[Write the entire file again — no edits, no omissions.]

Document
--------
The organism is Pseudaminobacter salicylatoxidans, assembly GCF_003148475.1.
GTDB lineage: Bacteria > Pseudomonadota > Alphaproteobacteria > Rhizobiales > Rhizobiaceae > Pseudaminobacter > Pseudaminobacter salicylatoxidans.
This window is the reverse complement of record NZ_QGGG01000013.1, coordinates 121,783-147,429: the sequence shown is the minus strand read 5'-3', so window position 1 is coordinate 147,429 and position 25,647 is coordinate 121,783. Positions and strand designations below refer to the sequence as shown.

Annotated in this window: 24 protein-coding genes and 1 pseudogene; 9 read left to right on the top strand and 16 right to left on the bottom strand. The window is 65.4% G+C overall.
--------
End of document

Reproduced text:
The organism is Pseudaminobacter salicylatoxidans, assembly GCF_003148475.1.
GTDB lineage: Bacteria > Pseudomonadota > Alphaproteobacteria > Rhizobiales > Rhizobiaceae > Pseudaminobacter > Pseudaminobacter salicylatoxidans.
This window is the reverse complement of record NZ_QGGG01000013.1, coordinates 121,783-147,429: the sequence shown is the minus strand read 5'-3', so window position 1 is coordinate 147,429 and position 25,647 is coordinate 121,783. Positions and strand designations below refer to the sequence as shown.

Annotated in this window: 24 protein-coding genes and 1 pseudogene; 9 read left to right on the top strand and 16 right to left on the bottom strand. The window is 65.4% G+C overall.